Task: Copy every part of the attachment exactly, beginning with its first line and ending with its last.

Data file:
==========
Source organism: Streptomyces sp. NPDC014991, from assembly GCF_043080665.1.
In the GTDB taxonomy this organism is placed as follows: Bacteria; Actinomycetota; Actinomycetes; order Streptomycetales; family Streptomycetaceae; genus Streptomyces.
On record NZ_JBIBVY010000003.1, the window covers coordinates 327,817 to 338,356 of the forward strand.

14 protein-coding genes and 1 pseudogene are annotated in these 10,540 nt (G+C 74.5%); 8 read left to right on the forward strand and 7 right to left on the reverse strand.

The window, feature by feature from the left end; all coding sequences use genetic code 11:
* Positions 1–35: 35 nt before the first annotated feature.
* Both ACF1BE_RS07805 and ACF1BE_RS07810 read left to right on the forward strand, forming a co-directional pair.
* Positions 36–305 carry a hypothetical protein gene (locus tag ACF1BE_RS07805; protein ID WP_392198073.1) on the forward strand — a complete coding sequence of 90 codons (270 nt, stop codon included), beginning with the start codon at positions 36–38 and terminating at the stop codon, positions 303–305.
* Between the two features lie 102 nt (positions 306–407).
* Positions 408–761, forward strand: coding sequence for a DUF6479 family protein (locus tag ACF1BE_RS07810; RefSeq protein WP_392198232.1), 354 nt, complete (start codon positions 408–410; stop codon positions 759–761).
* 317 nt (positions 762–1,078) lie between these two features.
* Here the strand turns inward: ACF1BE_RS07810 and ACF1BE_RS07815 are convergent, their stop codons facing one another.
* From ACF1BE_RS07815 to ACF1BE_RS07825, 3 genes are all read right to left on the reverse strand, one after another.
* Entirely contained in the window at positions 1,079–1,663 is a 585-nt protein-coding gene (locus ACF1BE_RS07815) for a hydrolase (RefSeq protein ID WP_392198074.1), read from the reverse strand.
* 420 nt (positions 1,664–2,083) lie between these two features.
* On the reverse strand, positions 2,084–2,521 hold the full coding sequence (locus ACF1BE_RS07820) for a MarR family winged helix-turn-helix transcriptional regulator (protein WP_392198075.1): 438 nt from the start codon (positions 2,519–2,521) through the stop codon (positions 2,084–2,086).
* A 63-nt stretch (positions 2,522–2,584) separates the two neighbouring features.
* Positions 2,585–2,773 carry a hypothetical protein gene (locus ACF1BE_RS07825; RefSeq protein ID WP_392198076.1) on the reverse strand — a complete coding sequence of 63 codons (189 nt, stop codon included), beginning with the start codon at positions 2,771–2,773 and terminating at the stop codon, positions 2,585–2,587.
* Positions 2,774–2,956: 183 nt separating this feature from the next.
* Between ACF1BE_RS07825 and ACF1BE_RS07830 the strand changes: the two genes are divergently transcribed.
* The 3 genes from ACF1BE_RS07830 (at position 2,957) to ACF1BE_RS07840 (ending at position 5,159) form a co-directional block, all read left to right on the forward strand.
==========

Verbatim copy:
Source organism: Streptomyces sp. NPDC014991, from assembly GCF_043080665.1.
In the GTDB taxonomy this organism is placed as follows: Bacteria; Actinomycetota; Actinomycetes; order Streptomycetales; family Streptomycetaceae; genus Streptomyces.
On record NZ_JBIBVY010000003.1, the window covers coordinates 327,817 to 338,356 of the forward strand.

14 protein-coding genes and 1 pseudogene are annotated in these 10,540 nt (G+C 74.5%); 8 read left to right on the forward strand and 7 right to left on the reverse strand.

The window, feature by feature from the left end; all coding sequences use genetic code 11:
* Positions 1–35: 35 nt before the first annotated feature.
* Both ACF1BE_RS07805 and ACF1BE_RS07810 read left to right on the forward strand, forming a co-directional pair.
* Positions 36–305 carry a hypothetical protein gene (locus tag ACF1BE_RS07805; protein ID WP_392198073.1) on the forward strand — a complete coding sequence of 90 codons (270 nt, stop codon included), beginning with the start codon at positions 36–38 and terminating at the stop codon, positions 303–305.
* Between the two features lie 102 nt (positions 306–407).
* Positions 408–761, forward strand: coding sequence for a DUF6479 family protein (locus tag ACF1BE_RS07810; RefSeq protein WP_392198232.1), 354 nt, complete (start codon positions 408–410; stop codon positions 759–761).
* 317 nt (positions 762–1,078) lie between these two features.
* Here the strand turns inward: ACF1BE_RS07810 and ACF1BE_RS07815 are convergent, their stop codons facing one another.
* From ACF1BE_RS07815 to ACF1BE_RS07825, 3 genes are all read right to left on the reverse strand, one after another.
* Entirely contained in the window at positions 1,079–1,663 is a 585-nt protein-coding gene (locus ACF1BE_RS07815) for a hydrolase (RefSeq protein ID WP_392198074.1), read from the reverse strand.
* 420 nt (positions 1,664–2,083) lie between these two features.
* On the reverse strand, positions 2,084–2,521 hold the full coding sequence (locus ACF1BE_RS07820) for a MarR family winged helix-turn-helix transcriptional regulator (protein WP_392198075.1): 438 nt from the start codon (positions 2,519–2,521) through the stop codon (positions 2,084–2,086).
* A 63-nt stretch (positions 2,522–2,584) separates the two neighbouring features.
* Positions 2,585–2,773 carry a hypothetical protein gene (locus ACF1BE_RS07825; RefSeq protein ID WP_392198076.1) on the reverse strand — a complete coding sequence of 63 codons (189 nt, stop codon included), beginning with the start codon at positions 2,771–2,773 and terminating at the stop codon, positions 2,585–2,587.
* Positions 2,774–2,956: 183 nt separating this feature from the next.
* Between ACF1BE_RS07825 and ACF1BE_RS07830 the strand changes: the two genes are divergently transcribed.
* The 3 genes from ACF1BE_RS07830 (at position 2,957) to ACF1BE_RS07840 (ending at position 5,159) form a co-directional block, all read left to right on the forward strand.